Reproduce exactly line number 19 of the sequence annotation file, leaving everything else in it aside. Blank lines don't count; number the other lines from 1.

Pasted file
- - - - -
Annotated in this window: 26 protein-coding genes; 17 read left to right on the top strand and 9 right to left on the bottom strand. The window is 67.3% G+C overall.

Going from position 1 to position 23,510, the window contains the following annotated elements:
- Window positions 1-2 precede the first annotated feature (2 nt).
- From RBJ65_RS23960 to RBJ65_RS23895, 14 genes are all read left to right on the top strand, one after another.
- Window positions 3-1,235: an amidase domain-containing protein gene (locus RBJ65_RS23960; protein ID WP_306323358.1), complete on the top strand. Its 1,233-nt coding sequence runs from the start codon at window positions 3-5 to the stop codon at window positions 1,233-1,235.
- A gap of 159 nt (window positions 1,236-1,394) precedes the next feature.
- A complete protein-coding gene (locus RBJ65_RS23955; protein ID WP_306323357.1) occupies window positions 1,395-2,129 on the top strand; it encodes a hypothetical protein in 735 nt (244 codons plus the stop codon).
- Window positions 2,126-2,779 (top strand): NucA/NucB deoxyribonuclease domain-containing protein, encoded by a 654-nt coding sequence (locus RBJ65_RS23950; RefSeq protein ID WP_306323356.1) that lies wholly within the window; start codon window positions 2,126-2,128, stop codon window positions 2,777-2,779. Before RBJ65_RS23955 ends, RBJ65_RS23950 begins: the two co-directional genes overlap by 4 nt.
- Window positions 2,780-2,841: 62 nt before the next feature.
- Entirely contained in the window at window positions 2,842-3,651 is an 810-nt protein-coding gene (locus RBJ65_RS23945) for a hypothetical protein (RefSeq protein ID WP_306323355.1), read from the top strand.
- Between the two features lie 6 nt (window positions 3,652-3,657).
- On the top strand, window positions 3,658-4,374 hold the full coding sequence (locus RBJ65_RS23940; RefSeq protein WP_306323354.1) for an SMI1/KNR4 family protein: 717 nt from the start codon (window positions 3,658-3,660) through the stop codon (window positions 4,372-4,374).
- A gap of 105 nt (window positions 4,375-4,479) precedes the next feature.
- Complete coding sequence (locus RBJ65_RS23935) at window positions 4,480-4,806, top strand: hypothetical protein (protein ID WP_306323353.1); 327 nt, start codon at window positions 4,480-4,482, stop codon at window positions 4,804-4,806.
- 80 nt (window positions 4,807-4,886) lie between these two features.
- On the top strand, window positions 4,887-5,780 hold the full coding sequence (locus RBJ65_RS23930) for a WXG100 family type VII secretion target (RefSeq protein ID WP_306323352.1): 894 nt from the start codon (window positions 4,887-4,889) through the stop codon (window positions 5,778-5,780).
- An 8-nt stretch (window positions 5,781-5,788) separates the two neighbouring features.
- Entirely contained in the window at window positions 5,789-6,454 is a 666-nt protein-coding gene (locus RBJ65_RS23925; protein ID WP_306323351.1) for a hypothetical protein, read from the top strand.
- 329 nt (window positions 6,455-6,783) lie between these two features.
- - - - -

- 329 nt (window positions 6,455-6,783) lie between these two features.